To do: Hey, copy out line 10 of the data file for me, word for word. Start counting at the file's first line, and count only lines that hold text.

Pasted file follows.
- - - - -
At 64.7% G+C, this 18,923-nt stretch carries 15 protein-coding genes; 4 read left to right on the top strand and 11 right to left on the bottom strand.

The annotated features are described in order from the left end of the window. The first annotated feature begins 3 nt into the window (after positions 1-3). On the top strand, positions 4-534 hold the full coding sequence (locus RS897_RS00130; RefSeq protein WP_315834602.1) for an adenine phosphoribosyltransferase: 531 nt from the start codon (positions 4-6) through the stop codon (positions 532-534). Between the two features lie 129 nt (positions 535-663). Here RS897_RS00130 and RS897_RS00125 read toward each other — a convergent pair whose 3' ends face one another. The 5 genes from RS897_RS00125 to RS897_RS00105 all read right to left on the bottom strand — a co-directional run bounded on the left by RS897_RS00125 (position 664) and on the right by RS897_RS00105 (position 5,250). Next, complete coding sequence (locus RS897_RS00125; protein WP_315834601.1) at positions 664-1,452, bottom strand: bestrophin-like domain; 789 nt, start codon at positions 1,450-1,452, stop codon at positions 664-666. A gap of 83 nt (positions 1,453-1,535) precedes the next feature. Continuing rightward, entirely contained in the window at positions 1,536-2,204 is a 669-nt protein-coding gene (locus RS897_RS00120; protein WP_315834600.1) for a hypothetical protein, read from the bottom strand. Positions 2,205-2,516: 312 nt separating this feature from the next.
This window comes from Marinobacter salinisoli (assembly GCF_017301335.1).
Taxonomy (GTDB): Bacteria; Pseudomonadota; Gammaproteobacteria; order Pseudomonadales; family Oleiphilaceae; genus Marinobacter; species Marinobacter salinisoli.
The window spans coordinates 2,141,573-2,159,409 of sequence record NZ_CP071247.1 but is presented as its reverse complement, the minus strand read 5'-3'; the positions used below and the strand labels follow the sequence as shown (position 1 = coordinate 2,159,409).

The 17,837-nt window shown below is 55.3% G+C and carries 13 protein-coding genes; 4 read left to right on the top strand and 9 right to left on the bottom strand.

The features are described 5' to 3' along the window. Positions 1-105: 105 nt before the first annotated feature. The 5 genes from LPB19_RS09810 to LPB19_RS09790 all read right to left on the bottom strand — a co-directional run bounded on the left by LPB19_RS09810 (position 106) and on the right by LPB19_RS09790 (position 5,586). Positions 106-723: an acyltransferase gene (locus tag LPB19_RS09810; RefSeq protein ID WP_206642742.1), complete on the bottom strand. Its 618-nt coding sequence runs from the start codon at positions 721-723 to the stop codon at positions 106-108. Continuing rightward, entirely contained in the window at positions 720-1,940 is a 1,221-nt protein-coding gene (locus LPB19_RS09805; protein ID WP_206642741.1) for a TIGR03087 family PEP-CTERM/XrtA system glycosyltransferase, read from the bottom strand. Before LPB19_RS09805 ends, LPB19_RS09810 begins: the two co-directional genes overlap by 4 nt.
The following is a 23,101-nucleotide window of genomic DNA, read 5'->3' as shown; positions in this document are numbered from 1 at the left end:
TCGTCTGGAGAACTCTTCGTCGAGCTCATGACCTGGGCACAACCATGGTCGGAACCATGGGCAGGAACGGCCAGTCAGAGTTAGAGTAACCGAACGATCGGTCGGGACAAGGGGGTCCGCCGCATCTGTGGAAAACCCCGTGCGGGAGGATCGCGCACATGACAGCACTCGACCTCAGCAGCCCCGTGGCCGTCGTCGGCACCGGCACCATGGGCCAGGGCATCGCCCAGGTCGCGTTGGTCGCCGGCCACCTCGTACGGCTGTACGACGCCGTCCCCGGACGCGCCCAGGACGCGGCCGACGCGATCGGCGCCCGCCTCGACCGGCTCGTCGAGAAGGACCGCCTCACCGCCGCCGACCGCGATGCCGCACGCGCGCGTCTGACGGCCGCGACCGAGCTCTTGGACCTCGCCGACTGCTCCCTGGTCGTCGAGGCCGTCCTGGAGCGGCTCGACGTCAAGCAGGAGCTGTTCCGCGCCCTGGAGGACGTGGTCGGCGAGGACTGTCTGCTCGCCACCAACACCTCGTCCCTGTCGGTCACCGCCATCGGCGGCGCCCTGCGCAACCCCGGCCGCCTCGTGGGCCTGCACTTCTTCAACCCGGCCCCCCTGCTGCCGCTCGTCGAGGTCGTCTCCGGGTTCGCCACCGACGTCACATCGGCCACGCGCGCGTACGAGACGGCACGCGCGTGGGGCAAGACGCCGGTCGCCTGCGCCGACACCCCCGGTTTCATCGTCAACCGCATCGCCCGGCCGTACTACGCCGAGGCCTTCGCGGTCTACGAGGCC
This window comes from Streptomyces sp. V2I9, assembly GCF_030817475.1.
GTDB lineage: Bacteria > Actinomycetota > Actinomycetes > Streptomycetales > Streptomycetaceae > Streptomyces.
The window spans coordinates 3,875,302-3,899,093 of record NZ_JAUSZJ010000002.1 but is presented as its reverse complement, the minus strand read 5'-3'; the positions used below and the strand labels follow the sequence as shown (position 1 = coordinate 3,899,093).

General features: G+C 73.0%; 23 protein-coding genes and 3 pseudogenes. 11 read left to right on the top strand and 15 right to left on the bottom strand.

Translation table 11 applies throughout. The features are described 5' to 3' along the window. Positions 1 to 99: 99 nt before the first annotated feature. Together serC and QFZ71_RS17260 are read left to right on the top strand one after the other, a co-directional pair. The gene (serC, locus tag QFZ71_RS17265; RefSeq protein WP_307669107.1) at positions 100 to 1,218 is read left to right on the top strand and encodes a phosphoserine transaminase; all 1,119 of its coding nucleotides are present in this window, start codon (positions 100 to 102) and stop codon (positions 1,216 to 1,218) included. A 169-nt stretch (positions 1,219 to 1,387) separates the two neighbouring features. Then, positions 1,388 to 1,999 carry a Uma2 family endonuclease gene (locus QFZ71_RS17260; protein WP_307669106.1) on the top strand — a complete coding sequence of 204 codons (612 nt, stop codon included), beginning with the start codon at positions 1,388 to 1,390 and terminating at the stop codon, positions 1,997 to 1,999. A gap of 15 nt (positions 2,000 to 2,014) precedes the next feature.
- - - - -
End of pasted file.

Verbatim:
This window comes from Streptomyces sp. V2I9, assembly GCF_030817475.1.